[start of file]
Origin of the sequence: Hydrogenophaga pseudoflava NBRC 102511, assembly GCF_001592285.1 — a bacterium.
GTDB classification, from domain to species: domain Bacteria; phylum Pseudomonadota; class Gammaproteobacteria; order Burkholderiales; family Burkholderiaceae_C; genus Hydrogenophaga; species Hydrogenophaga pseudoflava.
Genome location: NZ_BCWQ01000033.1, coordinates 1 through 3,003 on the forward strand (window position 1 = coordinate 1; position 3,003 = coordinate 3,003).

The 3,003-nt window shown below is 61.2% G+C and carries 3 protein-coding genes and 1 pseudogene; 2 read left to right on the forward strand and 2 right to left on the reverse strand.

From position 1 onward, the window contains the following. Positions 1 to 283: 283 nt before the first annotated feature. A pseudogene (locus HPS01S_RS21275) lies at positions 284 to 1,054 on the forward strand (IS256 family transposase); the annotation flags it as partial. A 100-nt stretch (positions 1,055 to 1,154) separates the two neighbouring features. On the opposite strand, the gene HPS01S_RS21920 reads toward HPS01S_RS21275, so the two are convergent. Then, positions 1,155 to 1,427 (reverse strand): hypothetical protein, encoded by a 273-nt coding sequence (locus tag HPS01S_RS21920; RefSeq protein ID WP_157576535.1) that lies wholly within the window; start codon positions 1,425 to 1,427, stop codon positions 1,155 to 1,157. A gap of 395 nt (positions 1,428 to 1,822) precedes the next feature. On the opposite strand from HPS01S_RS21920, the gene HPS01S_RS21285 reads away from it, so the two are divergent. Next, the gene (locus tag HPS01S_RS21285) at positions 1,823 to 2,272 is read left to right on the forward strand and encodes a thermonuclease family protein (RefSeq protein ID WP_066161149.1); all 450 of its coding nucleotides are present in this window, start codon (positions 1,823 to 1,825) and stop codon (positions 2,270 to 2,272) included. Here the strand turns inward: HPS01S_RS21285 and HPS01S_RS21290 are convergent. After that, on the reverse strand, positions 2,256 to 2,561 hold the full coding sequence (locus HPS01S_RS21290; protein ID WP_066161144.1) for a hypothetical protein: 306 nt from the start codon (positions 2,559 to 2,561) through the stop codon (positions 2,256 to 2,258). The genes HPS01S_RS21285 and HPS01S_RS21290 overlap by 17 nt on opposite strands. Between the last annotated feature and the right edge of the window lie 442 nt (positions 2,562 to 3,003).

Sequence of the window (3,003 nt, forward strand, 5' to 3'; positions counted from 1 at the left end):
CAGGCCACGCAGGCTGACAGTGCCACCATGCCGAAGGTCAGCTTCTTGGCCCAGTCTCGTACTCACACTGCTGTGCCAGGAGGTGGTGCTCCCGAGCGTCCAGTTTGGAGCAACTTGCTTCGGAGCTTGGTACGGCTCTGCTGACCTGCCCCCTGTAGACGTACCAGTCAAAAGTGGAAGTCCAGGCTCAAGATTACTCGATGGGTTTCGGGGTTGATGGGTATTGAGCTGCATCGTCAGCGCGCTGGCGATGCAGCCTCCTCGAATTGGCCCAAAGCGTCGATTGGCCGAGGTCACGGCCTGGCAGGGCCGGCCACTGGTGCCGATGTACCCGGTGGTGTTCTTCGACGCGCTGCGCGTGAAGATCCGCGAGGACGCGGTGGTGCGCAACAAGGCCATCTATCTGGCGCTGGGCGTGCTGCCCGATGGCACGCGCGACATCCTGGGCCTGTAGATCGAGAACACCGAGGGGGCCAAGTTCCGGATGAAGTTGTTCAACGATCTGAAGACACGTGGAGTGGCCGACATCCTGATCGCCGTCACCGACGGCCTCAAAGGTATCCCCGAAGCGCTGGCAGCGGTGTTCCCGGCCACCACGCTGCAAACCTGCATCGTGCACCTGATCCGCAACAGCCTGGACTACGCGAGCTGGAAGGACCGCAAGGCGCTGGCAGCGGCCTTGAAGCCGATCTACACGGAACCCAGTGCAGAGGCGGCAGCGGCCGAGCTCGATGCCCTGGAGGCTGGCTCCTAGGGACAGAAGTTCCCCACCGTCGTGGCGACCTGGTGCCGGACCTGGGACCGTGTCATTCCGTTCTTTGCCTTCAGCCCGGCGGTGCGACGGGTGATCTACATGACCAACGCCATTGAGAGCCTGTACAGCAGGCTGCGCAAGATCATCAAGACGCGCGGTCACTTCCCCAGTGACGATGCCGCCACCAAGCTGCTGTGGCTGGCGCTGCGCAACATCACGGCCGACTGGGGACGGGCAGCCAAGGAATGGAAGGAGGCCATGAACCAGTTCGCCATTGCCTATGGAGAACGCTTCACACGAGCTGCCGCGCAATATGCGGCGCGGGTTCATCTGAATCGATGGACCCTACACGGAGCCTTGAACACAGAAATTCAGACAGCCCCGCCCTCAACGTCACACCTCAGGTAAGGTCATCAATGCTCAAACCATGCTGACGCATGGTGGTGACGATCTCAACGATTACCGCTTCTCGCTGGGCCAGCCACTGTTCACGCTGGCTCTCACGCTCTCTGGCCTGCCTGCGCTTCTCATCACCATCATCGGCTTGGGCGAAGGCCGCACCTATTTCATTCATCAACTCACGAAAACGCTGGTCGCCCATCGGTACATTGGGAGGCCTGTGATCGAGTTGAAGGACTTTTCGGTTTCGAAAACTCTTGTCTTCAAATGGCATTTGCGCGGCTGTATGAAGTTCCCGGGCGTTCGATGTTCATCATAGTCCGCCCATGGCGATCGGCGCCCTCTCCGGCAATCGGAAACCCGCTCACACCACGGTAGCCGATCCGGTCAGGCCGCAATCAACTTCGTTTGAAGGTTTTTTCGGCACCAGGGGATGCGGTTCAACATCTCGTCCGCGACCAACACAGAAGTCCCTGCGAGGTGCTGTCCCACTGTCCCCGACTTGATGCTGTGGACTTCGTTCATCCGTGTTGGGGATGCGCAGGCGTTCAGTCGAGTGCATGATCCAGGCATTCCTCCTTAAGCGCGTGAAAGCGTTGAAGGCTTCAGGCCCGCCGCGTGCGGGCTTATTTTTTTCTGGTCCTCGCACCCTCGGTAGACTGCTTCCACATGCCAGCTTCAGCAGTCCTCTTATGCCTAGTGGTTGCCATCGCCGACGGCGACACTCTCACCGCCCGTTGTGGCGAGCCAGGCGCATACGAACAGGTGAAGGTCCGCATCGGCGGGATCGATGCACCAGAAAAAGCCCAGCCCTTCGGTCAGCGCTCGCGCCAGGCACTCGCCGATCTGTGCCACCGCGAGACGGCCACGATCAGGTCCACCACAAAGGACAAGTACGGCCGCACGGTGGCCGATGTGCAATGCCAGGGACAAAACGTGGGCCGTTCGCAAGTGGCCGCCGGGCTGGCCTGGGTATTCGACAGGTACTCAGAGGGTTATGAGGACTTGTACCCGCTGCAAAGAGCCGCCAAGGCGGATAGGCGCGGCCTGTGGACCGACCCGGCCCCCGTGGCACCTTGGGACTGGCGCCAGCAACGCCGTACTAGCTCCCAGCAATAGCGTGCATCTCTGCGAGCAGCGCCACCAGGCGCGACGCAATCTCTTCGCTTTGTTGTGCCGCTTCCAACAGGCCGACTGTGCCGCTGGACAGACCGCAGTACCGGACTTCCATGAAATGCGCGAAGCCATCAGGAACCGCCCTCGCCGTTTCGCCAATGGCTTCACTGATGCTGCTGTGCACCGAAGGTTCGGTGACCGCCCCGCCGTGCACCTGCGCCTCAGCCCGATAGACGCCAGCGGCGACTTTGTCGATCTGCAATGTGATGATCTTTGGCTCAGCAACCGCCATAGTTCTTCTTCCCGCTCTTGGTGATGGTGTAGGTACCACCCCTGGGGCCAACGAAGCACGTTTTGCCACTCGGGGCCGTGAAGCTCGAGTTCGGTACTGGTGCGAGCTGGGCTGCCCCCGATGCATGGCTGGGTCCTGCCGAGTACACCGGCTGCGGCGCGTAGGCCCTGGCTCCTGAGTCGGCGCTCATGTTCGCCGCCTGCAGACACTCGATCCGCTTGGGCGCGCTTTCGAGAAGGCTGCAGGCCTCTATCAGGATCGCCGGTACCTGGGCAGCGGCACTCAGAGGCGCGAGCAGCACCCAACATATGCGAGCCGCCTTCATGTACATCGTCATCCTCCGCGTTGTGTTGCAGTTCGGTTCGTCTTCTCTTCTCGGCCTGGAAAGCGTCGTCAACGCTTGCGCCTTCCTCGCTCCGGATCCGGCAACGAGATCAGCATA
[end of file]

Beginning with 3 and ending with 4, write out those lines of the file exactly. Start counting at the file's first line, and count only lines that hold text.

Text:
Genome location: NZ_BCWQ01000033.1, coordinates 1 through 3,003 on the forward strand (window position 1 = coordinate 1; position 3,003 = coordinate 3,003).

The 3,003-nt window shown below is 61.2% G+C and carries 3 protein-coding genes and 1 pseudogene; 2 read left to right on the forward strand and 2 right to left on the reverse strand.